Rare natural phenomena and geological mysteries are commonplace in the world’s driest nonpolar desert, the Atacama of Northern Chile. Fields of geysers blast boiling water. Salt flats stretch for miles, punctuated by flamingoes in lagoons. And occasionally stunning desert flowers burst into bloom after rare rainfall; some spots in the Atacama see just a few millimeters of precipitation per decade.
Wedged between the Pacific Ocean and the Andes Mountains, this land of dry air also claims crystal clear night skies, glowing with the southern constellations year-round. The entry point for tourists (and many researchers) is the artsy bohemian village of San Pedro de Atacama, situated on a high Andean plateau 30 miles west of Bolivia.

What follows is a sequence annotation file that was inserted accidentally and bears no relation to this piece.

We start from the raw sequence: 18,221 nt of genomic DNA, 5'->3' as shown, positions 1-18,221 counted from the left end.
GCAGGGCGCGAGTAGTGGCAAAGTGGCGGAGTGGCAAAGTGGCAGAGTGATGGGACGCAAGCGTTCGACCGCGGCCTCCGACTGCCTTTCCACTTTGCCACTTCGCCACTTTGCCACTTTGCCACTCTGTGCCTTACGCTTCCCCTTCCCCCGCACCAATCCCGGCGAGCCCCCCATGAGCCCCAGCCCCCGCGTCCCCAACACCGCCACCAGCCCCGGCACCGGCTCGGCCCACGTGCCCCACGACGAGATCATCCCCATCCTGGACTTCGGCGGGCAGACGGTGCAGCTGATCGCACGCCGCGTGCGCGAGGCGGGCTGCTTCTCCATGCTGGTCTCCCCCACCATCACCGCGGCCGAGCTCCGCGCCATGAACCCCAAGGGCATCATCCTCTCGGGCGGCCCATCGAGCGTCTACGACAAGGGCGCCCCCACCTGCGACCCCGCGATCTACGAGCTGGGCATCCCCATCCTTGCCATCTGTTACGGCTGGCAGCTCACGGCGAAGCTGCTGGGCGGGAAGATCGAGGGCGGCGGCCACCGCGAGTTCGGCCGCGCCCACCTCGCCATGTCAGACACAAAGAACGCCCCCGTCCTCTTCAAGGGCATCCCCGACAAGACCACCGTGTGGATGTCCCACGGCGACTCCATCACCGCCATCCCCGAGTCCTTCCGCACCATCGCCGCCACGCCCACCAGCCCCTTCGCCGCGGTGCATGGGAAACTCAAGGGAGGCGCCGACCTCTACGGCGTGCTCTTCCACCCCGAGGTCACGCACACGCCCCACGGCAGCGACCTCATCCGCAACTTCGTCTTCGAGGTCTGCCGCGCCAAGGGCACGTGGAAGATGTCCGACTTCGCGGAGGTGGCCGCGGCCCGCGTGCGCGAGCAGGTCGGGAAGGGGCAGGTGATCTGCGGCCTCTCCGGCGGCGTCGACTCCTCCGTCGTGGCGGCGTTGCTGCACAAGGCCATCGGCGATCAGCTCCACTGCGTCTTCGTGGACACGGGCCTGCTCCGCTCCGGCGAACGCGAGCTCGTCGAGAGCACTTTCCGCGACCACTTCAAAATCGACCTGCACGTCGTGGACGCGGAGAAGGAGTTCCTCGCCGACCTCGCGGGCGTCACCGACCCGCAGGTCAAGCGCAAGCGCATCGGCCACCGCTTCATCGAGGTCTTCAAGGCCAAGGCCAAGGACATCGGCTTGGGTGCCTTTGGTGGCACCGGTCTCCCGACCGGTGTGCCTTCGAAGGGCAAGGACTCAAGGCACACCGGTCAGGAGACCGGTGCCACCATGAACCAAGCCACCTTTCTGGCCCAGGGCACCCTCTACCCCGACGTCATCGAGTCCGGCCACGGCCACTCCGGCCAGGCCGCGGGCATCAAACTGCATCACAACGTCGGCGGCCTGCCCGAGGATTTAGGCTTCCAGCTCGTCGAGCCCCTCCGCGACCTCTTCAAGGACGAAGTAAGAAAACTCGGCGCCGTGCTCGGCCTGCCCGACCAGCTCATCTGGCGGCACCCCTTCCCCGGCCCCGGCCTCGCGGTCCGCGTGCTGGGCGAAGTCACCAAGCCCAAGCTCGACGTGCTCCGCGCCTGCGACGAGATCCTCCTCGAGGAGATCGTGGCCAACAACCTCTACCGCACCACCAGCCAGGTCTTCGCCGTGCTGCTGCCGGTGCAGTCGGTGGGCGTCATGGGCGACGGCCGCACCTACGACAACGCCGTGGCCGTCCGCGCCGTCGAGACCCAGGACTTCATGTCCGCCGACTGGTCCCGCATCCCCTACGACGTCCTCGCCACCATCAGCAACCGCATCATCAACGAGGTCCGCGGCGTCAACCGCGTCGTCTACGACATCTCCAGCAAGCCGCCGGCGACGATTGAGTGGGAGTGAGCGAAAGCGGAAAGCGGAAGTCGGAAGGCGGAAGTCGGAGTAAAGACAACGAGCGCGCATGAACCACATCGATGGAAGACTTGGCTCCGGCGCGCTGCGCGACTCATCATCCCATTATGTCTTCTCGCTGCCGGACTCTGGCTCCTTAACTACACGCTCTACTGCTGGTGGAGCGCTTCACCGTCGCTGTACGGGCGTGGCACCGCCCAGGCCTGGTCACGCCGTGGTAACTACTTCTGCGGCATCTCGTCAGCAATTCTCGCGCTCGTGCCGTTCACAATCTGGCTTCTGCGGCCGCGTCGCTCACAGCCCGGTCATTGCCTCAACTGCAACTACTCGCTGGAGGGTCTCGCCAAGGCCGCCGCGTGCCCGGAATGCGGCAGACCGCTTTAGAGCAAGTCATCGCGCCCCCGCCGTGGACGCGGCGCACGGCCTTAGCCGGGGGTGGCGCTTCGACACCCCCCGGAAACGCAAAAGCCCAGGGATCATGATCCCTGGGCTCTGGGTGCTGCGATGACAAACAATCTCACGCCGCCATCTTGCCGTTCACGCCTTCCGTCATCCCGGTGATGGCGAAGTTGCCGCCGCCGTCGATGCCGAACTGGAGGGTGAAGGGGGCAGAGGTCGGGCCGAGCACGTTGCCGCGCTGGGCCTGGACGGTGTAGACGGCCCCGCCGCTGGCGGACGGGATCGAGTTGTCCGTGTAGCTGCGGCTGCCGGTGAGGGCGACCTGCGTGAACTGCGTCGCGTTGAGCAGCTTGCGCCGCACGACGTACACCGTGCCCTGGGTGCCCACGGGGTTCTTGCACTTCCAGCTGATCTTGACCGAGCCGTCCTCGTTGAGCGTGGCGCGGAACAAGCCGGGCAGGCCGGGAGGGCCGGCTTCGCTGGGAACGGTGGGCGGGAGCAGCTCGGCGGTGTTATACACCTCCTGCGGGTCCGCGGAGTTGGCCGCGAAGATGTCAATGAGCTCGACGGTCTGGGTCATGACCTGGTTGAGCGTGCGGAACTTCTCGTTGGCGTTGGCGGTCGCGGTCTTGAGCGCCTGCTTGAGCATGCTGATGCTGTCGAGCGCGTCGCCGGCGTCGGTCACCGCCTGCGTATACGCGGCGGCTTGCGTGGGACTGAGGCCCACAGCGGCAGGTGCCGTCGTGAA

Visitors, it turns out, can also spot celestial marvels in the dusty sand at their feet. Unique, glassy black rocks that are scattered across the northern Atacama had long baffled geologists — until November of 2021, when a study in Geology pinpointed “identical meteoritic grains” (in short, comet minerals) in these rock specimens. Combined with other variables, the study’s authors concluded that a near-Earth comet likely exploded at low altitude, raining down fiery minerals that melted sand across the Atacama.
Perhaps most surprisingly, the extraterrestrial event seems to have occurred 12,000 years ago — quite recently in astronomy and geology terms. Hunter-gatherer groups likely occupied the region and might have witnessed the harrowing space shower.